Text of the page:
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                Author and article information

                Contributors
                Role: research fellow
                Role: student
                Role: associate professor
                Role: associate professor
                Role: assistant professor
                Role: associate professor
                Role: associate professor
                Role: associate professor
                Journal
                BMJ
                bmj
                BMJ : British Medical Journal
                BMJ Publishing Group Ltd.
                0959-8138
                1468-5833
                2012
                2012
                09 January 2012
                : 344
                Affiliations
                [1 ]Division of Nephrology, St Michael’s Hospital, University of Toronto, ON, Toronto, Canada M5B 1W8
                [2 ]Department of Health Policy, Management and Evaluation, University of Toronto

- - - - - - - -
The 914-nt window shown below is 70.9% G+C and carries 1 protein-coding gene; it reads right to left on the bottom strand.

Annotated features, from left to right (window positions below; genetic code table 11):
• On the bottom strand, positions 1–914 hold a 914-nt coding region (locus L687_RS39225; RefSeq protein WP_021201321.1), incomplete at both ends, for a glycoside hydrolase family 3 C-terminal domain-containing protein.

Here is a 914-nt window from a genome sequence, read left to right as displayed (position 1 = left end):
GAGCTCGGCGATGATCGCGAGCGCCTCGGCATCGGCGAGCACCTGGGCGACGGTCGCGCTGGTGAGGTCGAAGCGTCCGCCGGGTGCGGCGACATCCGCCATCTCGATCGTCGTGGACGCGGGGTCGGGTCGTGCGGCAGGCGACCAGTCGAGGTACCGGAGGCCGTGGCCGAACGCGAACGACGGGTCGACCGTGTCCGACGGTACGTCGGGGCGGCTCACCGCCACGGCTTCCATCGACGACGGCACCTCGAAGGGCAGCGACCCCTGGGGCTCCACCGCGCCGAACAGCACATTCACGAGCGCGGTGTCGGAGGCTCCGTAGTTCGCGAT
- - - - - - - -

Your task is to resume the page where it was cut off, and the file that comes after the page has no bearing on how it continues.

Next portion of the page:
[3 ]Department of Medicine and Keenan Research Centre, Li Ka Shing Knowledge Institute of St Michael’s Hospital, University of Toronto
                [4 ]Department of Medicine, Sunnybrook Health Sciences Centre, University of Toronto
                [5 ]Institute for Clinical Evaluative Sciences, Toronto
                [6 ]Department of Paediatrics, University of Toronto
                [7 ]Department of Paediatrics, Mount Sinai Hospital, Toronto
                Author notes
                Correspondence to: Z Harel harelz@ 123456smh.ca
                Article
                harz000647
                10.1136/bmj.e42
                3253766
                22232539
                © Harel et al 2012

                This is an open-access article distributed under the terms of the Creative Commons Attribution Non-commercial License, which permits use, distribution, and reproduction in any medium, provided the original work is properly cited, the use is non commercial and is otherwise in compliance with the license. See: http://creativecommons.org/licenses/by-nc/2.0/ and http://creativecommons.org/licenses/by-nc/2.0/legalcode.

                Product
                Categories
                Research
                Clinical Trials (Epidemiology)
                Drugs: Cardiovascular System
                Drugs: CNS (not psychiatric)
                Hypertension
                Internet
                Metabolic Disorders

                Medicine